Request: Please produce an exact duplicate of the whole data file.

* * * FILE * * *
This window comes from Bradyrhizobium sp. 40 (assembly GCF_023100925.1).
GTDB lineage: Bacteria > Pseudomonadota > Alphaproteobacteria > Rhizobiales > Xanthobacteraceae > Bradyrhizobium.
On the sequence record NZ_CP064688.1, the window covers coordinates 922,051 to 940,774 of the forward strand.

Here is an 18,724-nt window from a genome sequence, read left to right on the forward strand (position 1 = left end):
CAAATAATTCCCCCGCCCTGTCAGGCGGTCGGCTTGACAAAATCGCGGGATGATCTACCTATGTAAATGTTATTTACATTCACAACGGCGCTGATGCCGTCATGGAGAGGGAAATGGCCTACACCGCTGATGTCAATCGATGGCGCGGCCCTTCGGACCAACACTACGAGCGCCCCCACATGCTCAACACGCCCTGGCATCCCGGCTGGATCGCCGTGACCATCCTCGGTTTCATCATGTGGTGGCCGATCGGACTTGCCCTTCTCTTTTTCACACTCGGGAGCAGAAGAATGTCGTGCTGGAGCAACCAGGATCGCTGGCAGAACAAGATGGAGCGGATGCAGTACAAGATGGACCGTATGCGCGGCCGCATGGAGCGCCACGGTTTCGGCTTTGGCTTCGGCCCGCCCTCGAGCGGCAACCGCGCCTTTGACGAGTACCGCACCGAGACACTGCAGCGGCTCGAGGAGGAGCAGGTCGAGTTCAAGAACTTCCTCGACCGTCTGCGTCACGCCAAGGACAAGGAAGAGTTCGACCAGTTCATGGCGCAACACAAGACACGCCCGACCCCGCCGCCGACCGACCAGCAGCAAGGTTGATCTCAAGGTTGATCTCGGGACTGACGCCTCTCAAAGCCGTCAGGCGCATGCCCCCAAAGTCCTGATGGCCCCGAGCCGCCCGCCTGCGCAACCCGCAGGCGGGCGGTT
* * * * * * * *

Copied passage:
This window comes from Bradyrhizobium sp. 40 (assembly GCF_023100925.1).
GTDB lineage: Bacteria > Pseudomonadota > Alphaproteobacteria > Rhizobiales > Xanthobacteraceae > Bradyrhizobium.
On the sequence record NZ_CP064688.1, the window covers coordinates 922,051 to 940,774 of the forward strand.

Here is an 18,724-nt window from a genome sequence, read left to right on the forward strand (position 1 = left end):
CAAATAATTCCCCCGCCCTGTCAGGCGGTCGGCTTGACAAAATCGCGGGATGATCTACCTATGTAAATGTTATTTACATTCACAACGGCGCTGATGCCGTCATGGAGAGGGAAATGGCCTACACCGCTGATGTCAATCGATGGCGCGGCCCTTCGGACCAACACTACGAGCGCCCCCACATGCTCAACACGCCCTGGCATCCCGGCTGGATCGCCGTGACCATCCTCGGTTTCATCATGTGGTGGCCGATCGGACTTGCCCTTCTCTTTTTCACACTCGGGAGCAGAAGAATGTCGTGCTGGAGCAACCAGGATCGCTGGCAGAACAAGATGGAGCGGATGCAGTACAAGATGGACCGTATGCGCGGCCGCATGGAGCGCCACGGTTTCGGCTTTGGCTTCGGCCCGCCCTCGAGCGGCAACCGCGCCTTTGACGAGTACCGCACCGAGACACTGCAGCGGCTCGAGGAGGAGCAGGTCGAGTTCAAGAACTTCCTCGACCGTCTGCGTCACGCCAAGGACAAGGAAGAGTTCGACCAGTTCATGGCGCAACACAAGACACGCCCGACCCCGCCGCCGACCGACCAGCAGCAAGGTTGATCTCAAGGTTGATCTCGGGACTGACGCCTCTCAAAGCCGTCAGGCGCATGCCCCCAAAGTCCTGATGGCCCCGAGCCGCCCGCCTGCGCAACCCGCAGGCGGGCGGTT